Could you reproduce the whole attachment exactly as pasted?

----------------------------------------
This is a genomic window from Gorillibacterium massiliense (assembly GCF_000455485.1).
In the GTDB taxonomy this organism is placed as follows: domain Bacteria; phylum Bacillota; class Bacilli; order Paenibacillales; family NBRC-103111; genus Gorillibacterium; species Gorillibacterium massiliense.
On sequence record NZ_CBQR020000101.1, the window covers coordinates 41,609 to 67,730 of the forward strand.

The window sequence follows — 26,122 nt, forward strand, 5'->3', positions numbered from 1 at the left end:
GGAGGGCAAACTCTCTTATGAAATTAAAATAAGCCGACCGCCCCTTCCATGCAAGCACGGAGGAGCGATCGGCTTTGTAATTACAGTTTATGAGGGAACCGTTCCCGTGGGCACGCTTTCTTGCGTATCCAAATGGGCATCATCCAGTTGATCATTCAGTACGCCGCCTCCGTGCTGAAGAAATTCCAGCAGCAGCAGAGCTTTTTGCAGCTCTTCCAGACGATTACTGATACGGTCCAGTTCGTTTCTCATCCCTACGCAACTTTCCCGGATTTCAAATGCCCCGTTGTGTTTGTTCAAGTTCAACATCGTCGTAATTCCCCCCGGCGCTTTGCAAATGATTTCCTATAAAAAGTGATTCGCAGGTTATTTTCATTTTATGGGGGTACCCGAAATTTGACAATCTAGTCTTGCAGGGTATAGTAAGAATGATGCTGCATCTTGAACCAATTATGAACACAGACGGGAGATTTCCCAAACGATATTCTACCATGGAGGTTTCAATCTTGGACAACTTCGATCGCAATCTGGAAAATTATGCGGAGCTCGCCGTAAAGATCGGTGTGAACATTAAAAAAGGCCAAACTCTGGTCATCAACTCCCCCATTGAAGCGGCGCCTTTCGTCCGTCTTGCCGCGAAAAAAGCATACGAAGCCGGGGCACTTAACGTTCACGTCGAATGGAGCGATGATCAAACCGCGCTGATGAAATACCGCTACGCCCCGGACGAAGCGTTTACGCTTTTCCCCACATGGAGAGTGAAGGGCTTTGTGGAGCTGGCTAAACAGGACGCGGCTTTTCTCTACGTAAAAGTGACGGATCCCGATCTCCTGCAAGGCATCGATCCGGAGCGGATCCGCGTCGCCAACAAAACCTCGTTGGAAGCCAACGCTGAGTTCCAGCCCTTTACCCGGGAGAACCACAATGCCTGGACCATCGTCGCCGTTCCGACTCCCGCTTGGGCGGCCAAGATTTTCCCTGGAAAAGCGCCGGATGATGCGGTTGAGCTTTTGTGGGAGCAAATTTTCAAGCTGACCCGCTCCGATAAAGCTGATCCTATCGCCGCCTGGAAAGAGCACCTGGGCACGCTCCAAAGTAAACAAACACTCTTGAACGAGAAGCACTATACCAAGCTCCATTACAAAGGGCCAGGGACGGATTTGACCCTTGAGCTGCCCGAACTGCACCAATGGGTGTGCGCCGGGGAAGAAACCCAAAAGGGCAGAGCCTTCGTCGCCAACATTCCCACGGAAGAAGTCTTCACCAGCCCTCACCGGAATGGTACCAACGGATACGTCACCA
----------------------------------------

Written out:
This is a genomic window from Gorillibacterium massiliense (assembly GCF_000455485.1).
In the GTDB taxonomy this organism is placed as follows: domain Bacteria; phylum Bacillota; class Bacilli; order Paenibacillales; family NBRC-103111; genus Gorillibacterium; species Gorillibacterium massiliense.
On sequence record NZ_CBQR020000101.1, the window covers coordinates 41,609 to 67,730 of the forward strand.

The window sequence follows — 26,122 nt, forward strand, 5'->3', positions numbered from 1 at the left end:
GGAGGGCAAACTCTCTTATGAAATTAAAATAAGCCGACCGCCCCTTCCATGCAAGCACGGAGGAGCGATCGGCTTTGTAATTACAGTTTATGAGGGAACCGTTCCCGTGGGCACGCTTTCTTGCGTATCCAAATGGGCATCATCCAGTTGATCATTCAGTACGCCGCCTCCGTGCTGAAGAAATTCCAGCAGCAGCAGAGCTTTTTGCAGCTCTTCCAGACGATTACTGATACGGTCCAGTTCGTTTCTCATCCCTACGCAACTTTCCCGGATTTCAAATGCCCCGTTGTGTTTGTTCAAGTTCAACATCGTCGTAATTCCCCCCGGCGCTTTGCAAATGATTTCCTATAAAAAGTGATTCGCAGGTTATTTTCATTTTATGGGGGTACCCGAAATTTGACAATCTAGTCTTGCAGGGTATAGTAAGAATGATGCTGCATCTTGAACCAATTATGAACACAGACGGGAGATTTCCCAAACGATATTCTACCATGGAGGTTTCAATCTTGGACAACTTCGATCGCAATCTGGAAAATTATGCGGAGCTCGCCGTAAAGATCGGTGTGAACATTAAAAAAGGCCAAACTCTGGTCATCAACTCCCCCATTGAAGCGGCGCCTTTCGTCCGTCTTGCCGCGAAAAAAGCATACGAAGCCGGGGCACTTAACGTTCACGTCGAATGGAGCGATGATCAAACCGCGCTGATGAAATACCGCTACGCCCCGGACGAAGCGTTTACGCTTTTCCCCACATGGAGAGTGAAGGGCTTTGTGGAGCTGGCTAAACAGGACGCGGCTTTTCTCTACGTAAAAGTGACGGATCCCGATCTCCTGCAAGGCATCGATCCGGAGCGGATCCGCGTCGCCAACAAAACCTCGTTGGAAGCCAACGCTGAGTTCCAGCCCTTTACCCGGGAGAACCACAATGCCTGGACCATCGTCGCCGTTCCGACTCCCGCTTGGGCGGCCAAGATTTTCCCTGGAAAAGCGCCGGATGATGCGGTTGAGCTTTTGTGGGAGCAAATTTTCAAGCTGACCCGCTCCGATAAAGCTGATCCTATCGCCGCCTGGAAAGAGCACCTGGGCACGCTCCAAAGTAAACAAACACTCTTGAACGAGAAGCACTATACCAAGCTCCATTACAAAGGGCCAGGGACGGATTTGACCCTTGAGCTGCCCGAACTGCACCAATGGGTGTGCGCCGGGGAAGAAACCCAAAAGGGCAGAGCCTTCGTCGCCAACATTCCCACGGAAGAAGTCTTCACCAGCCCTCACCGGAATGGTACCAACGGATACGTCACCA